Could the Soviet-Ukrainian and Lateran models work in China?: New geopolitical concepts of post-Westphalian Sovereignty for the Tibetan question

Xu Hui Simon SHEN

Research output: Book/ReportBook

Abstract

Triggered by the 50th anniversary of the Dalai Lama’s exile from Tibet, the Tibet question has gained renewed world interest. By studying the possible points of overlapping interest between Beijing and Dharamsala, this paper puts forward a plausible new solution for the Tibet question. It does this by referencing two precedents in international relations that involve cleverly crafted reinterpretations of the traditional concept of sovereignty. They are the accession of the former Byelorussian and Ukrainian Soviet Socialist Republics into the United Nations when they were still part of the Soviet Union, and the acknowledgement of the landless sovereignty of the Holy See by creating the Vatican State within Italy. Looking at whether modified versions of the two models might satisfy the criteria for compromise and be applicable to Tibet, this paper addresses the wider theoretical discussions that are ongoing in geopolitics and political geography by exploring whether these proposals could lead to further development of the post-Westphalian concept of international relations. Copyright © 2010 Simon Shen.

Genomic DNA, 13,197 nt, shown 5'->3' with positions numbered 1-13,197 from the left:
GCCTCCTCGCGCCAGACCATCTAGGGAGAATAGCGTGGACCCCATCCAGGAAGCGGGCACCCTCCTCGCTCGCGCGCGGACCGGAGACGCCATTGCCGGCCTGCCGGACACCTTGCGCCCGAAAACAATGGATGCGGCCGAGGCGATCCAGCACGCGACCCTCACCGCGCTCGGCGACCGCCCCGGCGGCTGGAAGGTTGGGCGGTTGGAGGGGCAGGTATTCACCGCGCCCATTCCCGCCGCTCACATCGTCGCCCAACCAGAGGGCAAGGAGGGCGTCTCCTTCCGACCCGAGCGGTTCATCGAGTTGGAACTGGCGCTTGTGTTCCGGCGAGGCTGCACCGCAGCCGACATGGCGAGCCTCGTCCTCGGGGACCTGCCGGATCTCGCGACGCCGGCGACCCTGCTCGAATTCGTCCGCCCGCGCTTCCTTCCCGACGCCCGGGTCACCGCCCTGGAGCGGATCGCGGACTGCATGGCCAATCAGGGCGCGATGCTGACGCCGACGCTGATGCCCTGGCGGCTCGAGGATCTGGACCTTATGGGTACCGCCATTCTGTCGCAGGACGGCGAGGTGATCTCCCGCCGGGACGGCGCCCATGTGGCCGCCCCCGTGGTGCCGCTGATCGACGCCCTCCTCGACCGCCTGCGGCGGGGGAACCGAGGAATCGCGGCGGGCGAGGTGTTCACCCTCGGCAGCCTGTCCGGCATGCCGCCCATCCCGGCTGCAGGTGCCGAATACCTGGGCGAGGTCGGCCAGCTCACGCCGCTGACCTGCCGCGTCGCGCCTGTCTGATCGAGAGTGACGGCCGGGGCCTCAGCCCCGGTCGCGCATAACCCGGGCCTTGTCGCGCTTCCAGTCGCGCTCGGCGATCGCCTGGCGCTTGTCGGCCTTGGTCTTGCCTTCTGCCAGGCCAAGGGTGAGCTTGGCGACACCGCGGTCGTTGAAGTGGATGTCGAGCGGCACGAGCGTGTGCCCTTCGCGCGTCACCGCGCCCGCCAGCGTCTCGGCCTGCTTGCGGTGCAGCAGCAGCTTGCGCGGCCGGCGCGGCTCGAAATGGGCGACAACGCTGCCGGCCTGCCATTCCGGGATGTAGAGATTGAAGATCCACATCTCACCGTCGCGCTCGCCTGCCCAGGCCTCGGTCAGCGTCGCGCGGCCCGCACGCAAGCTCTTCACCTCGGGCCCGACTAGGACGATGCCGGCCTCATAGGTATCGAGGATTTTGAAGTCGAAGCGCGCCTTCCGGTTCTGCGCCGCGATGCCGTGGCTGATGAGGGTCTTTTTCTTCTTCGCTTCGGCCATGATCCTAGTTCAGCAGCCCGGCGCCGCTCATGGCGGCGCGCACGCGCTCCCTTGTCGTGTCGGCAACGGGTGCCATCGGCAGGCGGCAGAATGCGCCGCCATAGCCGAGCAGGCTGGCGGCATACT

Original languageEnglish
Place of PublicationHong Kong
PublisherHong Kong Institute of Asia-Pacific Studies, The Chinese University of Hong Kong
ISBN (Print)9789624412116
Publication statusPublished - 2010

Citation

Shen, S. (2010). Could the Soviet-Ukrainian and Lateran models work in China?: New geopolitical concepts of post-Westphalian Sovereignty for the Tibetan question. Hong Kong: Hong Kong Institute of Asia-Pacific Studies, The Chinese University of Hong Kong.

Keywords

  • Tibet (China) -- Politics and government
  • Tibet (China) -- Relations – China
  • Sovereignty

Fingerprint Dive into the research topics of 'Could the Soviet-Ukrainian and Lateran models work in China?: New geopolitical concepts of post-Westphalian Sovereignty for the Tibetan question'. Together they form a unique fingerprint.